LOSERS: Big Food Companies (and those of us who buy their wares)
In a rough week for food giants, arsenic turned up in popular commercial fruit-juice brands, including Tropicana, Minute Maid and Welch’s. But that wasn’t the worst of it. Cranberry behemoth Ocean Spray took a hit when consumers reported finding metal fragments (yum) in bags of Craisins. Can you spell recall? Might as well learn it in Chinese, too: Reports show southern China’s 12 million tons of rice may be contaminated with cadmium. Luckily, the news isn’t all bad. We seem to be making strides in the war against E.coli. And fish will soon be adorned with DNA barcodes so consumers get the fish they think they’re buying, not a tilapia in cod’s clothing.
WINNER: Chef David Kinch
This week, GQ named Kinch, chef at California's Manresa, the magazine’s chef of the year. GQ says this culinary 'genius' dazzles 'anyone lucky enough to sit at his table.' Was Guy Fieri hoping to get the nod? Maybe he shaved his legs in anticipation of all the media attention? Always interested in what chefs eat at home and feed their families, we were excited to learn what some Aussies put in their kids’ lunchboxes. We weren’t so excited when one suggested being persistent when offering things like Vegemite on toast (which just isn’t going to happen in our kitchens). While neither the sustainable white truffle (which is having a big moment) nor sturgeon caviar (ditto) is likely to make anyone’s list of lunch food, nori rolls made the cut. So did cut fruit (whole apples, apparently, take too long to eat and are more likely to be left behind). If you do pack a whole apple, you’re sure to applaud the new dissolving fruit sticker that turns into soap (it may be the closest our kid gets to washing his hands before lunch).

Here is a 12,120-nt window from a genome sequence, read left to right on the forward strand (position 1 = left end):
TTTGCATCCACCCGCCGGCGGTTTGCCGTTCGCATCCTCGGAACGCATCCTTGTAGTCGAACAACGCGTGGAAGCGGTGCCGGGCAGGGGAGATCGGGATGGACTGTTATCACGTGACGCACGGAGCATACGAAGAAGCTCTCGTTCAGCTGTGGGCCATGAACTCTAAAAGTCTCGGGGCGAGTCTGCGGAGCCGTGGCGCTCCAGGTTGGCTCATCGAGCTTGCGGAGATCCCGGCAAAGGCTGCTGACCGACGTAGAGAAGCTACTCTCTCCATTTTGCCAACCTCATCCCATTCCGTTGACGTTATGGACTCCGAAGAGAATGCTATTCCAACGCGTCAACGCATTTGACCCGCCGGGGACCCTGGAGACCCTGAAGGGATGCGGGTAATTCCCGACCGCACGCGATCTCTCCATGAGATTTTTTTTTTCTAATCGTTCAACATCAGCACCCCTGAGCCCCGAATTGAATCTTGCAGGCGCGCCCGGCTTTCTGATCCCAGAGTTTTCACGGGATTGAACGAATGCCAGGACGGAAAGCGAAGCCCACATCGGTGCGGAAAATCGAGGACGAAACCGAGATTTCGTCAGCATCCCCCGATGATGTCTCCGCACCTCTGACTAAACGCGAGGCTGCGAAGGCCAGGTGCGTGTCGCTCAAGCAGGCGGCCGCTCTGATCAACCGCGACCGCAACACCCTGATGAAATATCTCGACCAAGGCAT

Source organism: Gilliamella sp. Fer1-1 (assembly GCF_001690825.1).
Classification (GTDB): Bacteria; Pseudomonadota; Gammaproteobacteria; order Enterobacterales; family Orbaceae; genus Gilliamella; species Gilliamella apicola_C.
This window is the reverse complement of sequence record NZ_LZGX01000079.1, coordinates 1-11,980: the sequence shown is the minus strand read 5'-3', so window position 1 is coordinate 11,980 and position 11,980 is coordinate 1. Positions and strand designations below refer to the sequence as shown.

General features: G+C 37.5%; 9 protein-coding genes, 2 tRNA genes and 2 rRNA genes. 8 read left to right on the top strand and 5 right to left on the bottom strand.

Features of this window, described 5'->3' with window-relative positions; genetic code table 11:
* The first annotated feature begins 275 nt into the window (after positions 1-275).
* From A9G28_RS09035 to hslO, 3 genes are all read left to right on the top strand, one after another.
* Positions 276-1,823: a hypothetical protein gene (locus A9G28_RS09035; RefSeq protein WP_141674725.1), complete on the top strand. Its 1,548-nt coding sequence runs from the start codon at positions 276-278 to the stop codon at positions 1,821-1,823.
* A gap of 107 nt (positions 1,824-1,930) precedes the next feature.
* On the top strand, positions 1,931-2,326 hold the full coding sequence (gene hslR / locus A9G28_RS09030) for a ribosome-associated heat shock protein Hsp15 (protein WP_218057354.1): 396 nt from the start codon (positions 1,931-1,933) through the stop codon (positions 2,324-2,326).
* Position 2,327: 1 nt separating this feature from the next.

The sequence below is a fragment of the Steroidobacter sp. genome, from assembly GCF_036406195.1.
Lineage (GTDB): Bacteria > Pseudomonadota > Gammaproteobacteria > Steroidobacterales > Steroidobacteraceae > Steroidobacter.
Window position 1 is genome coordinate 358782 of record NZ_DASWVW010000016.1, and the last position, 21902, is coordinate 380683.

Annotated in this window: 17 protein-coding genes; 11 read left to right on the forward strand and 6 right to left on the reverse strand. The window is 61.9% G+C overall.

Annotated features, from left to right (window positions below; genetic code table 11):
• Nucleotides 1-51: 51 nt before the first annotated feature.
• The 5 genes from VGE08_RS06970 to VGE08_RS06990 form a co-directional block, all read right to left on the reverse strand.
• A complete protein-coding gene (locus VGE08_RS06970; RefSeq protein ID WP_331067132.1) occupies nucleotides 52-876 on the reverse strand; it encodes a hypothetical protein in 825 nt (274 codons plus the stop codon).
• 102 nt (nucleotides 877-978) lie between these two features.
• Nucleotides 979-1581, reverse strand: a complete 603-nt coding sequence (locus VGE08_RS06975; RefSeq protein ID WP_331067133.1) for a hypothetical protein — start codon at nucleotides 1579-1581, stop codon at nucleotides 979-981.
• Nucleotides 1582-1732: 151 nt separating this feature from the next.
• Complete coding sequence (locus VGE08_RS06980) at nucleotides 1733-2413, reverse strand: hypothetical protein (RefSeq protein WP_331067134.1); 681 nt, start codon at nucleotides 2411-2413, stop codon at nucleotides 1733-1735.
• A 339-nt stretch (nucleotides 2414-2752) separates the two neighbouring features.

LOSERS: Teens, who just can’t seem to get enough produce
Teenagers seem to be waging a losing battle in the fight to eat right. They eat too much junk food, drink too much soda. Worried yours isn’t getting enough veggies? You probably should be. According to the Centers for Disease Control and Prevention, most teens are nutrient deficient and eating fewer fruits and vegetables than the daily-recommended amounts. Maybe parents should try motivating their teenagers with one of Vermont's folk artist Bo Muller-Moore's "Eat More Kale" hats or t-shirts. He may be fighting a ridiculous trademark suit brought by Chik-fil-A (because doesn’t everyone mistake kale for chicken?), but he has us rooting for the green CSA box underdog. The news about teens and produce might just add to the growing list of things parents feel guilty about. But there are reasons for hope. A CNN essay this week made (a lot of) us feel better about not cooking from scratch every night. Happily, rotisserie chickens and salad bars have come a long way. Another way parents are easing their guilt – and helping their kids – is by making fighting childhood obesity a family affair and signing up for exercise and nutrition boot camps. Unfortunately, we also learned this week that morning snacking could sink diet goals; so we’re going to have to save this cinnamon sugared bacon for after lunch.
WINNERS: Cookbook lovers (and the shoppers who buy for them)
Year-end lists are a thing of beauty for those of us shopping for gifts for the cooks on our list (To me. From me. With love). From the New York Times’ 2011 Notable Cookbooks list (many of these will be on our wishlist) to blogger Cheryl Sternman Rule’s (Five Second Rule) season picks to the Washington Post’s list of wine books that go down easy, great gift ideas abound. We might buy Julia Rothman’s Farm Anatomy: The Curious Parts and Pieces of Country Life just to stare at her charming illustrations (would it be wrong to hang this book on the wall?). Food as art had a big week, in fact. Food writer/artist Mira Rubell’s installation at Art Basel in Miami Beach was just the tip of the iceberg lettuce. One crafty food lover recreated a dog photo from nonpareils, while another created a mosaic from one million (yes, you read that right) coffee beans. We’d say we’re drooling over all of these, but you’d know we were exaggerating: We learned this week that humans don’t actually salivate at the thought of food. We’re hoping none of our dining partners read that news.
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